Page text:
Upon review of the I.R.E. 412 hearing transcript, it is clear that evidence of T.P.'s prior false allegation was limited to the shower spraying incident. There was no evidence presented at the hearing that T.P. lied about H.P. touching her breasts twice during the 2004 camping trip. In fact, defense counsel quickly pulled the district court's attention away from this allegation and instead focused the court's attention on the shower spraying incident.*fn2 Furthermore, when the district court asked if the ―false allegation‖ was whether H.P. stopped spraying when T.P. protested, defense counsel stood by and said nothing. If this was not the only false allegation defense counsel sought to present, he should have corrected the court at that time. Thus, from the proceedings of the I.R.E. 412 hearing, we agree with the district court that Perry's proffer of evidence regarding T.P.'s prior false allegation of a sex crime against H.P. was limited to the shower spraying incident and whether H.P. stopped spraying when T.P. protested.

2. The shower spraying incident between T.P. and H.P. did not constitute a ―sex crime‖ under I.R.E. 412(e)(2).

Although neither side raises the issue on appeal, we exercise free review over whether the shower spraying incident between the girls constituted a false allegation of a ―sex crime‖ under

I.R.E. 412(b)(2)(C). In order to present evidence of a false allegation of a ―sex crime‖ as the term is defined under I.R.E. 412(e)(2), the defendant must first identify a separate crime under Idaho law that the incident falls under. Here, defense counsel failed to specifically identify the underlying crime. Instead, defense counsel read the definition of ―sex crime‖ under I.R.E. 412(e)(2) verbatim. Defense counsel explained that the rule requires that the alleged sex crime fall under a separate crime in Idaho, and then went on to say that H.P. made contact with T.P.'s genitals, both in front and back, without her consent. Although defense counsel never specifically stated that the underlying crime was battery, the district court determined that ―theoretically‖ the shower spraying incident could constitute a battery that involved the genitals of another person. Because the district court was able to discern that the underlying crime was battery, we find that defense counsel in essence laid the proper foundation for the proffer of I.R.E. 412 evidence.

However, despite that proper foundation, the shower spraying incident between H.P. and T.P. clearly did not constitute a ―sex crime.‖ As originally adopted in 1985, I.R.E. 412 did not include the term ―sex crime.‖ ―Sex crime‖ was added in 1986 and defined as ―rape, attempted rape, assault with the intent to commit rape or the infamous crime against nature, battery with the intent to commit rape or the infamous crime against nature, or kidnapping for the purpose of committing rape or the infamous crime against nature.‖ I.R.E. 412(e)(2) (1986). This definition was amended in 1997 after the Evidence Rules Committee determined that the original definition of ―sex crime‖ did not encompass many of the more modern sexual abuse crimes defendants were being charged with. Agenda for the 1996 Annual Meeting of the Evidence Rules Comm. at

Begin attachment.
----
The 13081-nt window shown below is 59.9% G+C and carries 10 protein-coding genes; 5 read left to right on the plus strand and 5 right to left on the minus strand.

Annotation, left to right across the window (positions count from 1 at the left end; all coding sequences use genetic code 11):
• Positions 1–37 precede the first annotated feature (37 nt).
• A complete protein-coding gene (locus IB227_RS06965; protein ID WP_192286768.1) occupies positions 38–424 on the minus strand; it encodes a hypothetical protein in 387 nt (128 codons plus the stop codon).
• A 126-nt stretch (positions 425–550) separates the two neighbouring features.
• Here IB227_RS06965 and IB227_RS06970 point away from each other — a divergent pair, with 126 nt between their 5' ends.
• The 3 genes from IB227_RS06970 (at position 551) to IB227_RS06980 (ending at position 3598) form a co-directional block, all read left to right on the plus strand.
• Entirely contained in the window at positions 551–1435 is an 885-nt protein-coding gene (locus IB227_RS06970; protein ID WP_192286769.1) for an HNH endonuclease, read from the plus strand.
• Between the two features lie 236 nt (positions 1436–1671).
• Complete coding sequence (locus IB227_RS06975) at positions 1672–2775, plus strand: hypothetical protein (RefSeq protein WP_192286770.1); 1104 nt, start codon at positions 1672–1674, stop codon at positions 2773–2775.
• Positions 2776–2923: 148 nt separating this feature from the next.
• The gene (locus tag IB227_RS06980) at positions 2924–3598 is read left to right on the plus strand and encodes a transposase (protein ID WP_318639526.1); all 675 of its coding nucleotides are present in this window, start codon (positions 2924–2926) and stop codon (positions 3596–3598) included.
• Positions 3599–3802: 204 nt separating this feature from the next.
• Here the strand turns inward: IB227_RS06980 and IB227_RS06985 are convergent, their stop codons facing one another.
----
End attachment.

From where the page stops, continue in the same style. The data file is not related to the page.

1. As part of the amendment the committee added the ―catchall‖ provision of I.R.E. 412(e)(2), which defines ―sex crime‖ as ―any other crime under the law of the state of Idaho that involved; contact, without consent, between any part of the defendant'sbody or an object and the genitals or anus of another person; or contact, without consent, between the genitals or anus of the defendant and any part of another person's body.‖ I.R.E. 412(e)(2). This language was taken from Rule 413 of the Federal Rule of Evidence which governs the admissibility of evidence of similar crimes in federal sexual assault cases. See Agenda for the 1996 Annual Meeting of the Evidence Rules Comm. at 2. Federal Rule of Evidence 413(a) reads: ―In a criminal case in which the defendant is accused of an offense of sexual assault, evidence of the defendant's commission of another offense or offenses of sexual assault is admissible, and may be considered for its bearing on any matter to which it is relevant.‖ (Emphasis added). For purposes of F.R.E. 413, ―offense of sexual assault‖ is defined as ―a crime under federal law or the law of a state that involved . . . contact, without consent, between any part of the defendant's body or an object and the genitals or anus of another person.‖ F.R.E. 413(d)(2) (emphasis added). Thus, the word ―defendant‖ in F.R.E. 413(d)(2)-the provision that I.R.E. 412(e)(2) mirrors-refers to the defendant charged with the underlying offense.

Based on the history of I.R.E. 412(e)(2) listed above, we hold that the shower spraying incident between T.P. and H.P. does not fall within the definition of ―sex crime.‖ In order to constitute a ―sex crime,‖ the contact must involve either the body of, or an object held by the defendant charged with the underlying offense and the genitals or anus of another person. See

I.R.E. 412(e)(2). Because Perry -- and not H.P. -- is the defendant charged with the underlying sex crime in this case, the shower spraying incident between T.P. and H.P. does not fall within the definition of ―sex crime‖ under I.R.E. 412(e)(2). As such, we need not determine whether

T.P.'s partial retraction of her allegations against H.P. constituted a ―false allegation‖ under

I.R.E. 412(b)(2)(C).

3. The district court did not abuse its discretion in excluding Perry from offering evidence of T.P.'s alleged false allegation regarding the shower spraying incident in order to impeach T.P.'s accusations against Perry.

Perry contends that the district court abused its discretion by failing to give enough weight to the evidence of T.P.'s prior false allegation of a sex crime against H.P. We disagree.

The trial court's judgment concerning admission of evidence shall ―only be disturbed on appeal when there has been a clear abuse of discretion.‖ State v. Gleason, 123 Idaho 62, 65, 844

P.2d 691, 694 (1992). See also State v. Watkins, 148 Idaho 418, __, 224 P.3d 485, 488 (2009). In determining whether a trial court has abused its ...